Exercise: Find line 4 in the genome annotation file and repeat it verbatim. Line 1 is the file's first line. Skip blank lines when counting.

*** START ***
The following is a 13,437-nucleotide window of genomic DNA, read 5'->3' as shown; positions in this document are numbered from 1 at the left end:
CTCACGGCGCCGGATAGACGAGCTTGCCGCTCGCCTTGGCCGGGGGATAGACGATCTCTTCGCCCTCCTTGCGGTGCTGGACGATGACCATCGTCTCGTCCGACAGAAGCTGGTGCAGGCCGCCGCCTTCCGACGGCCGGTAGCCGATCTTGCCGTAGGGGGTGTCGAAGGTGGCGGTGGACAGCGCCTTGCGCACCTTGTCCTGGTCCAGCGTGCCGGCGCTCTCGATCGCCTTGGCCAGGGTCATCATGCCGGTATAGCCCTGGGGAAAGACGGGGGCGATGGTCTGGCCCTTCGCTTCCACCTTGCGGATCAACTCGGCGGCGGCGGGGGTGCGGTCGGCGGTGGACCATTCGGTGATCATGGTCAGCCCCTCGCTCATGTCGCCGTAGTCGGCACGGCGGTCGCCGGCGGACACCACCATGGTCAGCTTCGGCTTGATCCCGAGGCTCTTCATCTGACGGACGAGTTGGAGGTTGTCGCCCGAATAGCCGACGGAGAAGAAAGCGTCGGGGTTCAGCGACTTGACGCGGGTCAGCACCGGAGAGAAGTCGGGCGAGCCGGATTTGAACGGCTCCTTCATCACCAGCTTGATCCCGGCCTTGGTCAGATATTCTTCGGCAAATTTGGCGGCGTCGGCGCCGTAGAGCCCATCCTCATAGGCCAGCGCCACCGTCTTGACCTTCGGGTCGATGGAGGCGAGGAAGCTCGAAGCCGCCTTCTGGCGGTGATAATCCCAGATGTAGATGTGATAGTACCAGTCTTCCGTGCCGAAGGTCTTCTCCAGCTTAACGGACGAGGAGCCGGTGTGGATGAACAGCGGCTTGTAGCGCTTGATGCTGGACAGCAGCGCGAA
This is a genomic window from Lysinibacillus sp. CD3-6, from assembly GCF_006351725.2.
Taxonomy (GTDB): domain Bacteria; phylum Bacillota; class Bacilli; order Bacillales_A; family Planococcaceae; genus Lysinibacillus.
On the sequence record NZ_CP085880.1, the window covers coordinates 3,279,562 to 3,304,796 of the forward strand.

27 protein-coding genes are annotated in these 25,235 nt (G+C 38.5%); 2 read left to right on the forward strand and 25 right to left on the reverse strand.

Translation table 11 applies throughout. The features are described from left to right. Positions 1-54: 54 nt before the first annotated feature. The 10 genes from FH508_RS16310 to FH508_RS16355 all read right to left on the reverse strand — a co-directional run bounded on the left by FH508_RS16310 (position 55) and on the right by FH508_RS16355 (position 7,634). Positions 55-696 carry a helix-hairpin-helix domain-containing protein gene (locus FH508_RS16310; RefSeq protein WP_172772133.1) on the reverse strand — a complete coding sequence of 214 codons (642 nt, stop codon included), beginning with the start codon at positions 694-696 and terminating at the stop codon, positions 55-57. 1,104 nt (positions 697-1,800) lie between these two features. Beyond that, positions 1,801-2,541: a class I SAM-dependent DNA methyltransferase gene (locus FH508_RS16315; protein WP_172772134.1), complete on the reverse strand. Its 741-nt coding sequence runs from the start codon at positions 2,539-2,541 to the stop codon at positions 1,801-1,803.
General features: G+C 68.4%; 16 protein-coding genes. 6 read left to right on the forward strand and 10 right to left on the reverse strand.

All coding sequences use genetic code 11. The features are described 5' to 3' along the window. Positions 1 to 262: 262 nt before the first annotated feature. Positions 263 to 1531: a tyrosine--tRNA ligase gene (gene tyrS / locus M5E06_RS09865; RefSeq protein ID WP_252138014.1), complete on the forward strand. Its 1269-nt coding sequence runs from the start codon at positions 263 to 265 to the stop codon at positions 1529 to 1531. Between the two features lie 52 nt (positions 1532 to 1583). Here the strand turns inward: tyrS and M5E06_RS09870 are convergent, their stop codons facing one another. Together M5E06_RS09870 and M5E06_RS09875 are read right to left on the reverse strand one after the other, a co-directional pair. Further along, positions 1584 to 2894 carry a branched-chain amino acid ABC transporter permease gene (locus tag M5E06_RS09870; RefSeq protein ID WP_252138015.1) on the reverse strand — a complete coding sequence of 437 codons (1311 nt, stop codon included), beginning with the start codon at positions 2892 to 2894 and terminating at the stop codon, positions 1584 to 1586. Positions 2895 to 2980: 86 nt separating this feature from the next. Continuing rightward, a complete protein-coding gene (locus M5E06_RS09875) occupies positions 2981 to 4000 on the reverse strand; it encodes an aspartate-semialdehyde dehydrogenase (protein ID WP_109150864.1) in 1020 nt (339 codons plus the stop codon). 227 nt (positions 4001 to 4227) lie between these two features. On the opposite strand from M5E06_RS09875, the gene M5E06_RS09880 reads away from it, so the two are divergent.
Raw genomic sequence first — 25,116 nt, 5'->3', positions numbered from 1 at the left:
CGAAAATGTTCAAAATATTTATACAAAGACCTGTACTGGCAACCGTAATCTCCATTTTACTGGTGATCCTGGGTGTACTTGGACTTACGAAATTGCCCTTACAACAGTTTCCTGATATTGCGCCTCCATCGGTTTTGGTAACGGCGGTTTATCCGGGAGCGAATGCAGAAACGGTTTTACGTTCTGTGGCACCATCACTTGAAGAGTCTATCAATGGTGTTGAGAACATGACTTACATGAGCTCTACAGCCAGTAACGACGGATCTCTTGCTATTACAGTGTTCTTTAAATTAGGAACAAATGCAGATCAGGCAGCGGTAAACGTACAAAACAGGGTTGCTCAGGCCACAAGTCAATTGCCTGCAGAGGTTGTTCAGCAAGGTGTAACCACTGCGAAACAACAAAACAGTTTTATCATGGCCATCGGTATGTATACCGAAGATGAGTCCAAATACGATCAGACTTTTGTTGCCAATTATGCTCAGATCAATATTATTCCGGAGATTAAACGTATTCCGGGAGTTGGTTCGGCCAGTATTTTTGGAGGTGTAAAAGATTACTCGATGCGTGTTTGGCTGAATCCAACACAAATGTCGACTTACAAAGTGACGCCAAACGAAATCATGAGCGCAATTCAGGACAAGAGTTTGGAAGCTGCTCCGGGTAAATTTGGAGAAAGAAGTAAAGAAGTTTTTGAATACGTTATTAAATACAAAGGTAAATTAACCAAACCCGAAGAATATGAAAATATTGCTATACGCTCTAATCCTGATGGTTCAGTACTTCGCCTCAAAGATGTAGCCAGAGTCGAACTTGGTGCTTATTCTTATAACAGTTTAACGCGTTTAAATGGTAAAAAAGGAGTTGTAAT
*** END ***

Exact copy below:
Taxonomy (GTDB): domain Bacteria; phylum Bacillota; class Bacilli; order Bacillales_A; family Planococcaceae; genus Lysinibacillus.